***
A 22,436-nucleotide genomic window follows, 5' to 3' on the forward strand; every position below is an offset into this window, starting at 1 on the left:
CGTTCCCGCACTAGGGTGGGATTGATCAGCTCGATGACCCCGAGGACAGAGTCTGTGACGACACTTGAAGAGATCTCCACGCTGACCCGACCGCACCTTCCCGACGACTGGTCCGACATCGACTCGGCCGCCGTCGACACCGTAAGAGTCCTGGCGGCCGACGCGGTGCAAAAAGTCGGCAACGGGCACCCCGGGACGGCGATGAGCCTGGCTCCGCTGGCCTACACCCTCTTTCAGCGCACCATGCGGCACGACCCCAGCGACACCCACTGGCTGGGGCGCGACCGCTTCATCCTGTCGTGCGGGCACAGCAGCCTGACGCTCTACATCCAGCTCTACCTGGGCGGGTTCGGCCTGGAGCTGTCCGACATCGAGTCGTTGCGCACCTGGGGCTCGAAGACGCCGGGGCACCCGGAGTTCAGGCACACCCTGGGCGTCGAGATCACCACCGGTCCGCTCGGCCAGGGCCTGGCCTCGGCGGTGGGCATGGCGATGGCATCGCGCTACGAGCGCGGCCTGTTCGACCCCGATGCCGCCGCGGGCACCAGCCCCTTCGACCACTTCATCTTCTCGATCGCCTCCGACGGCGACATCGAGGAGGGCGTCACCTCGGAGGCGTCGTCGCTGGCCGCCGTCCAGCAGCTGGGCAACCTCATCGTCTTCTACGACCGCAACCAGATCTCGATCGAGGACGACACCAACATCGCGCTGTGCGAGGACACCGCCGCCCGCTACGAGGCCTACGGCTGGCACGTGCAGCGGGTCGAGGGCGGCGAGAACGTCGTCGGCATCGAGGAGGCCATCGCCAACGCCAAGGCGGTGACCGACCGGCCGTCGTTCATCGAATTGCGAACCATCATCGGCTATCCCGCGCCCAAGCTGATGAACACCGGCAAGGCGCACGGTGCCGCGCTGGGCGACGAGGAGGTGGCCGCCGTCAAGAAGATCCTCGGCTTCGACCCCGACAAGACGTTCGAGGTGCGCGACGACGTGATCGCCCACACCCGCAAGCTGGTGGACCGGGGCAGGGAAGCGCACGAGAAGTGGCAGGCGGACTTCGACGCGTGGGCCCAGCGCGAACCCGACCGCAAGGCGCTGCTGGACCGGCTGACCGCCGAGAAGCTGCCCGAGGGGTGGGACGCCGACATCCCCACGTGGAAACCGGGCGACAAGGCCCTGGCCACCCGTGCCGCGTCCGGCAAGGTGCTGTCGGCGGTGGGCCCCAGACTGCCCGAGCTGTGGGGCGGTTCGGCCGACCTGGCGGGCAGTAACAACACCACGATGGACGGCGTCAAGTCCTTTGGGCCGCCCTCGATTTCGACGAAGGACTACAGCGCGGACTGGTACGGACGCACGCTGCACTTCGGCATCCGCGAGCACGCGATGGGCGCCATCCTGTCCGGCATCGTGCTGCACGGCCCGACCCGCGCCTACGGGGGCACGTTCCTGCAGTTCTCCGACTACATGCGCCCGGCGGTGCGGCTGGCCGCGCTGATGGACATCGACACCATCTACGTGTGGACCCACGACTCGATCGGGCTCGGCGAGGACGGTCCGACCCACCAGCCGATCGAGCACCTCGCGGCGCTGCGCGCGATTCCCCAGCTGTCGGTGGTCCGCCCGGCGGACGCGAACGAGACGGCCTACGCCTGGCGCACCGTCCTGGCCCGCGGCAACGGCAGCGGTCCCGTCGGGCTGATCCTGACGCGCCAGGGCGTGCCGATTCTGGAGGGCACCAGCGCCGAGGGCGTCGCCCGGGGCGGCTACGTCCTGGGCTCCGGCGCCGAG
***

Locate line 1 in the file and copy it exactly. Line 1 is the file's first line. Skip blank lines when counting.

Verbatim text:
A 22,436-nucleotide genomic window follows, 5' to 3' on the forward strand; every position below is an offset into this window, starting at 1 on the left: